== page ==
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Apple Hires ARM's Lead CPU Architect Amid Rumors of ARM-Based Macs as Early as 2020

Multiple reports have indicated that Apple plans to transition to its own ARM-based processors in Macs starting as early as 2020, and the company recently made a significant hire that lends credence to that objective.


ARM's lead CPU and system architect Mike Filippo joined Apple last month, based out of the Austin, Texas area, according to his LinkedIn profile. Filippo led the development of several chips at ARM between 2009 and 2019, including the Cortex-A76, Cortex-A72, Cortex-A57, and upcoming 7nm+ and 5nm chips.

Filippo also served as Intel's lead CPU and system architect between 2004 and 2009, and he was a chip designer at AMD between 1996 and 2004, so he brings a wealth of chipmaking experience with him to Apple.


Filippo's profile still lists his ARM role as ongoing, but social media talk suggests that he has left the company.

Apple designing its own ARM-based processors for Macs would allow it to move away from Intel processors, which have frequently faced delays. In fact, sources within Intel reportedly confirmed to Axios that Apple does plan to transition to ARM-based processors in Macs starting next year.

Apple already designs its own A-series chips for the iPhone and the iPad, and it also designs the custom T2 security chip in recent Mac models, as part of its broader efforts to move to in-house components and chip designs. Apple has long been known for closely integrating its hardware and software.

Last year, Bloomberg reported that the transition to ARM-based processors is part of a multi-step process that will eventually allow developers to create one app with a single binary that runs across iPhone, iPad, and Mac. Apple has already laid the groundwork for this with Project Catalyst.

Update: ARM has confirmed Filippo's departure in a statement provided to Bloomberg: "Mike was a long-time valuable member of the ARM community. We appreciate all of his efforts and wish him well in his next endeavor."

Bloomberg suggests that Filippo's experience could assist Apple with its ARM-based Mac processors. The report also suggests that Filippo could help fill the void left by the departure of Gerard Williams III, the lead designer of Apple's custom iPhone and iPad chips from the A7 to A12X, earlier this year.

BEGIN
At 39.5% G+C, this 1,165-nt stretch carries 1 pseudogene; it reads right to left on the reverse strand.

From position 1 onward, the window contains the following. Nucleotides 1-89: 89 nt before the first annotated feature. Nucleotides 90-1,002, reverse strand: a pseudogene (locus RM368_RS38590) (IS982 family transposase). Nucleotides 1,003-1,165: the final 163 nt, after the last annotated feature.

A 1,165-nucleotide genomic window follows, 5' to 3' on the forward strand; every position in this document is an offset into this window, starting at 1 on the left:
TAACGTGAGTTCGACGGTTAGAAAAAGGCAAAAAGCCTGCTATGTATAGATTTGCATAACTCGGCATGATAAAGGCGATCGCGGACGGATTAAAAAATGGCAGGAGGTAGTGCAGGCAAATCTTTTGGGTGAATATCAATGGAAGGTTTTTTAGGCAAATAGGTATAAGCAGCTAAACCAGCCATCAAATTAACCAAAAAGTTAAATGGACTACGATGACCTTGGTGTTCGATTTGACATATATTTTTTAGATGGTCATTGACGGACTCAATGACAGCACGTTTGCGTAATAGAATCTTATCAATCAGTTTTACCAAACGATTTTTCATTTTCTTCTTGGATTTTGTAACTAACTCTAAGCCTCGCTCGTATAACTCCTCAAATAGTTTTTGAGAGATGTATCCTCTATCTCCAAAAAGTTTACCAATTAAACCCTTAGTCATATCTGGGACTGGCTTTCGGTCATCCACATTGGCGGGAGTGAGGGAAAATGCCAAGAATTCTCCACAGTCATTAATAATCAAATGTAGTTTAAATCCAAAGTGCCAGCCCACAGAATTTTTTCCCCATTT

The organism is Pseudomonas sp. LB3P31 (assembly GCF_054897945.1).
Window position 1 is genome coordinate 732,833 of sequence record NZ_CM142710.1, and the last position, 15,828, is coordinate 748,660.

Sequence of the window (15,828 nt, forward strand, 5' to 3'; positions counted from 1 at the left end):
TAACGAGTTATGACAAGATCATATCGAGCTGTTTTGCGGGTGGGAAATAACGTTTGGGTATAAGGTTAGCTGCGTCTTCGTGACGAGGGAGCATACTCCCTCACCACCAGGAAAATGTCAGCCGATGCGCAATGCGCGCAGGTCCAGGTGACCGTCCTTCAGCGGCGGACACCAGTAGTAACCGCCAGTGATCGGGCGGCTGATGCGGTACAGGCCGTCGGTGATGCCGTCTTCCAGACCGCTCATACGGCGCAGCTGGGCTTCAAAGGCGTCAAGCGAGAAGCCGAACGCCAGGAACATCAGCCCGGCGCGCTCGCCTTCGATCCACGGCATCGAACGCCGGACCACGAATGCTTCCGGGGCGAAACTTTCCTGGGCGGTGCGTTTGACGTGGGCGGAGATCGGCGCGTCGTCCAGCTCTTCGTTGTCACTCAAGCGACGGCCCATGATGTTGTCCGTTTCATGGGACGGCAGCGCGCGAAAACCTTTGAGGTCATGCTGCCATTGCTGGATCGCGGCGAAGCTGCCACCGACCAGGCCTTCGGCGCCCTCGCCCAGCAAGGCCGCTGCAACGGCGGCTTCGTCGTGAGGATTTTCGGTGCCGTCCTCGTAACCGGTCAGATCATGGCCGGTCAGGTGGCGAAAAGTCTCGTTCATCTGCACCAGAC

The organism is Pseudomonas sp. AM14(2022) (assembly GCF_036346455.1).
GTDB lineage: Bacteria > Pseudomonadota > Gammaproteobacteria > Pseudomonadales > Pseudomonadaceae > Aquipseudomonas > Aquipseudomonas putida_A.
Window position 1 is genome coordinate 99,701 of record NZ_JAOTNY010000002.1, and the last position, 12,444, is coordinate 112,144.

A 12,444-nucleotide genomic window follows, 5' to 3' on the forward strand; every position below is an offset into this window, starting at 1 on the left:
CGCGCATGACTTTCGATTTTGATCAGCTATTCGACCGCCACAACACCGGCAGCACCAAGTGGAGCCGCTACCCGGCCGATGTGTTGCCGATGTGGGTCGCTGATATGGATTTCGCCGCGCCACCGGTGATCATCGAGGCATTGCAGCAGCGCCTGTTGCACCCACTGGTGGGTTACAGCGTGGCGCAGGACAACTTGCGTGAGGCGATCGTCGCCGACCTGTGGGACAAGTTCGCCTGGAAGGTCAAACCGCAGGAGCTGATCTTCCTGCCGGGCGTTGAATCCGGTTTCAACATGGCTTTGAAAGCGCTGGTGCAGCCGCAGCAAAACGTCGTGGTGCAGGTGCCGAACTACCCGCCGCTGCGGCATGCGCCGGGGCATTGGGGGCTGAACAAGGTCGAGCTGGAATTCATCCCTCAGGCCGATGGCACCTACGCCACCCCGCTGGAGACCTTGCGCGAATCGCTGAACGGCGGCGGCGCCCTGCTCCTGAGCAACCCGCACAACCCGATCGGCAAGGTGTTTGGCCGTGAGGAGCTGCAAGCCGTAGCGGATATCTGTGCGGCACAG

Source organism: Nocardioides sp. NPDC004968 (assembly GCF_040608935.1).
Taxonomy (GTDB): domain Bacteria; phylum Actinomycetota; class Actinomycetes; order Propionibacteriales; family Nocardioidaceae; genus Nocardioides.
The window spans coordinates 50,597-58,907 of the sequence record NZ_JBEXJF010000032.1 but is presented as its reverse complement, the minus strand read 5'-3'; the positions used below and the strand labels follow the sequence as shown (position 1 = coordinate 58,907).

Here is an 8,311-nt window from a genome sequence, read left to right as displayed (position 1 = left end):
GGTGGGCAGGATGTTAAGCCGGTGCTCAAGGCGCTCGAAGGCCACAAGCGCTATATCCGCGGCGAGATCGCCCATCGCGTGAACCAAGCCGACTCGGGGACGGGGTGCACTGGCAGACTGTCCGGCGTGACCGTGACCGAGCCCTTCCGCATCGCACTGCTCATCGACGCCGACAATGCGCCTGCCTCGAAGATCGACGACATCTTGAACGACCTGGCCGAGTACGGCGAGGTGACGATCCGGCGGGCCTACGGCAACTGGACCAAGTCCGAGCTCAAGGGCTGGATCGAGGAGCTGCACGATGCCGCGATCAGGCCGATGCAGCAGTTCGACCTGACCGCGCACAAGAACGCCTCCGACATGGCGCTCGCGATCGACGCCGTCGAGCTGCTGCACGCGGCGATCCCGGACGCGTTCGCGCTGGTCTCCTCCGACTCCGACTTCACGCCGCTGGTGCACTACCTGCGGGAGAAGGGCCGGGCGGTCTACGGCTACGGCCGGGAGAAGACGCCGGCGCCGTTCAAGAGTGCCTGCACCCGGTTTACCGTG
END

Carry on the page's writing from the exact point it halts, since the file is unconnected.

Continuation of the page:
Related Roundup: MacBook Pro
Tags: Intel, ARM
Buyer's Guide: MacBook Pro (Caution)


Top Rated Comments

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13 weeks ago

This has everything to do with A series architecture leader leaving earlier this year, and nothing to do with your fantasy on Macs.

Thing is, why wouldn't Apple, at the very least, be considering an ARM transition? Intel has dropped the ball again and again on offering 7nm chips and it's now looking like they won't have anything suitable until at 2021 at the earliest, based on their leaked roadmap.

Apple would be absolutely insane to not at least consider transitioning away from Intel.

Keep in mind that the poor thermal performance of the newer MacBooks is likely at least partially down to Apple developing them for lower TDP Intel chips that never materialised.
Rating: 37 Votes
13 weeks ago
This has everything to do with A series architecture leader leaving earlier this year, and nothing to do with your fantasy on Macs.
Rating: 29 Votes
13 weeks ago
Counting down the days till Apple computing irrelevancy. Sure you will have iPad, and a iPhone but for computers this will be a nail in the coffin for people who use computers for things other than facebook and MS word.

"Hey prosumer, have a look at our computer that costs at least TWICE AS MUCH as a similarly spec machine anywhere else. Whats that, you want compatibility? Well, we have all the IO you could want if all you want is USB-C. Oh you were talking about software compatibility? Well, we don't run windows anymore so if you have some mission critical software you will have to buy a dedicated windows machine. What about old Apple apps? Well we just retired 32bit apps, and we have a "rosetta 2.0' that we will support intel software long, long, LONG, into the future. Well 2 years at last. So it's compatible if all your stuff is up to date. But anyway. BUY OUR MAC!"

Yeah, no.
Rating: 26 Votes